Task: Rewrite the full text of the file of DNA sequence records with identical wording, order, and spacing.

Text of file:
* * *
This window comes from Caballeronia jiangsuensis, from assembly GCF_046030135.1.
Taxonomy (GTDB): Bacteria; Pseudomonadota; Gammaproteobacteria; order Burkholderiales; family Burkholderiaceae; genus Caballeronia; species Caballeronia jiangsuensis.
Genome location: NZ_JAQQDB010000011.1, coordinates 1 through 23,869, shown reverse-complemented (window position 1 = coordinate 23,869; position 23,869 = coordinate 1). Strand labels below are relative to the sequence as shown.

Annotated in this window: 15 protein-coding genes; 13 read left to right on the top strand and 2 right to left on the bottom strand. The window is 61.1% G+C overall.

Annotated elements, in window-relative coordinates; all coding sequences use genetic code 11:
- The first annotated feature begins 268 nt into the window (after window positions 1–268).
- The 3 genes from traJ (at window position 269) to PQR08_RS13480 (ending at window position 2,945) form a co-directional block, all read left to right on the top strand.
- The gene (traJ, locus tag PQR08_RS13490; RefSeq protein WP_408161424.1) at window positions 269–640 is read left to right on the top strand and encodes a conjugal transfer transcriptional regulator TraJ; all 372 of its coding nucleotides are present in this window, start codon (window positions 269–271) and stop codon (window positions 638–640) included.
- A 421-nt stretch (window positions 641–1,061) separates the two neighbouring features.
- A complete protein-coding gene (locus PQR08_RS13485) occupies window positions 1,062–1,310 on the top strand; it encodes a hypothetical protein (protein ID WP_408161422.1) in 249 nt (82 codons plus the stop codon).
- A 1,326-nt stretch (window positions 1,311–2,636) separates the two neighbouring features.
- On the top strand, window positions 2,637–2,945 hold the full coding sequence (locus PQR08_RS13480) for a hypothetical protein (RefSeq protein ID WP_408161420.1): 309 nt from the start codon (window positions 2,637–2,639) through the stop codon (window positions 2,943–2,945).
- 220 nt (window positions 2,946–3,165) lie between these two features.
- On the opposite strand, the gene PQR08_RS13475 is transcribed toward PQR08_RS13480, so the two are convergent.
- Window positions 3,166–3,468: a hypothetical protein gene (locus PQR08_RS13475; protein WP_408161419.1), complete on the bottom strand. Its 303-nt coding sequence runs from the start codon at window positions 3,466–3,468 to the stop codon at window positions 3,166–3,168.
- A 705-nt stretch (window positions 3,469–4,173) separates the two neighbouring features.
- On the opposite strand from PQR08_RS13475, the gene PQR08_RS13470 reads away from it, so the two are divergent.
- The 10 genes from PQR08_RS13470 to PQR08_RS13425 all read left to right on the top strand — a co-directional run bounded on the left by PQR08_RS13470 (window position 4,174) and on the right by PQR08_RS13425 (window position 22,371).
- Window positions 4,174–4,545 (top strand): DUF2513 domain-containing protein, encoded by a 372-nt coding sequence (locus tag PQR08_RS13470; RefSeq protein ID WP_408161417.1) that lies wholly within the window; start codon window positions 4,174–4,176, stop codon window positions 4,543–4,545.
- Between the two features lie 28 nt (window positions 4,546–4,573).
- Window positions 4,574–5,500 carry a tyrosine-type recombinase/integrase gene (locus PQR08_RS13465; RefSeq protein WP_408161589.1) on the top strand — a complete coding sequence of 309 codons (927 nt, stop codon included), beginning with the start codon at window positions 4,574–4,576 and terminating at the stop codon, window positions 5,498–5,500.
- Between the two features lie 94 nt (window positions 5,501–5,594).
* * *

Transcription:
This window comes from Caballeronia jiangsuensis, from assembly GCF_046030135.1.
Taxonomy (GTDB): Bacteria; Pseudomonadota; Gammaproteobacteria; order Burkholderiales; family Burkholderiaceae; genus Caballeronia; species Caballeronia jiangsuensis.
Genome location: NZ_JAQQDB010000011.1, coordinates 1 through 23,869, shown reverse-complemented (window position 1 = coordinate 23,869; position 23,869 = coordinate 1). Strand labels below are relative to the sequence as shown.

Annotated in this window: 15 protein-coding genes; 13 read left to right on the top strand and 2 right to left on the bottom strand. The window is 61.1% G+C overall.

Annotated elements, in window-relative coordinates; all coding sequences use genetic code 11:
- The first annotated feature begins 268 nt into the window (after window positions 1–268).
- The 3 genes from traJ (at window position 269) to PQR08_RS13480 (ending at window position 2,945) form a co-directional block, all read left to right on the top strand.
- The gene (traJ, locus tag PQR08_RS13490; RefSeq protein WP_408161424.1) at window positions 269–640 is read left to right on the top strand and encodes a conjugal transfer transcriptional regulator TraJ; all 372 of its coding nucleotides are present in this window, start codon (window positions 269–271) and stop codon (window positions 638–640) included.
- A 421-nt stretch (window positions 641–1,061) separates the two neighbouring features.
- A complete protein-coding gene (locus PQR08_RS13485) occupies window positions 1,062–1,310 on the top strand; it encodes a hypothetical protein (protein ID WP_408161422.1) in 249 nt (82 codons plus the stop codon).
- A 1,326-nt stretch (window positions 1,311–2,636) separates the two neighbouring features.
- On the top strand, window positions 2,637–2,945 hold the full coding sequence (locus PQR08_RS13480) for a hypothetical protein (RefSeq protein ID WP_408161420.1): 309 nt from the start codon (window positions 2,637–2,639) through the stop codon (window positions 2,943–2,945).
- 220 nt (window positions 2,946–3,165) lie between these two features.
- On the opposite strand, the gene PQR08_RS13475 is transcribed toward PQR08_RS13480, so the two are convergent.
- Window positions 3,166–3,468: a hypothetical protein gene (locus PQR08_RS13475; protein WP_408161419.1), complete on the bottom strand. Its 303-nt coding sequence runs from the start codon at window positions 3,466–3,468 to the stop codon at window positions 3,166–3,168.
- A 705-nt stretch (window positions 3,469–4,173) separates the two neighbouring features.
- On the opposite strand from PQR08_RS13475, the gene PQR08_RS13470 reads away from it, so the two are divergent.
- The 10 genes from PQR08_RS13470 to PQR08_RS13425 all read left to right on the top strand — a co-directional run bounded on the left by PQR08_RS13470 (window position 4,174) and on the right by PQR08_RS13425 (window position 22,371).
- Window positions 4,174–4,545 (top strand): DUF2513 domain-containing protein, encoded by a 372-nt coding sequence (locus tag PQR08_RS13470; RefSeq protein ID WP_408161417.1) that lies wholly within the window; start codon window positions 4,174–4,176, stop codon window positions 4,543–4,545.
- Between the two features lie 28 nt (window positions 4,546–4,573).
- Window positions 4,574–5,500 carry a tyrosine-type recombinase/integrase gene (locus PQR08_RS13465; RefSeq protein WP_408161589.1) on the top strand — a complete coding sequence of 309 codons (927 nt, stop codon included), beginning with the start codon at window positions 4,574–4,576 and terminating at the stop codon, window positions 5,498–5,500.
- Between the two features lie 94 nt (window positions 5,501–5,594).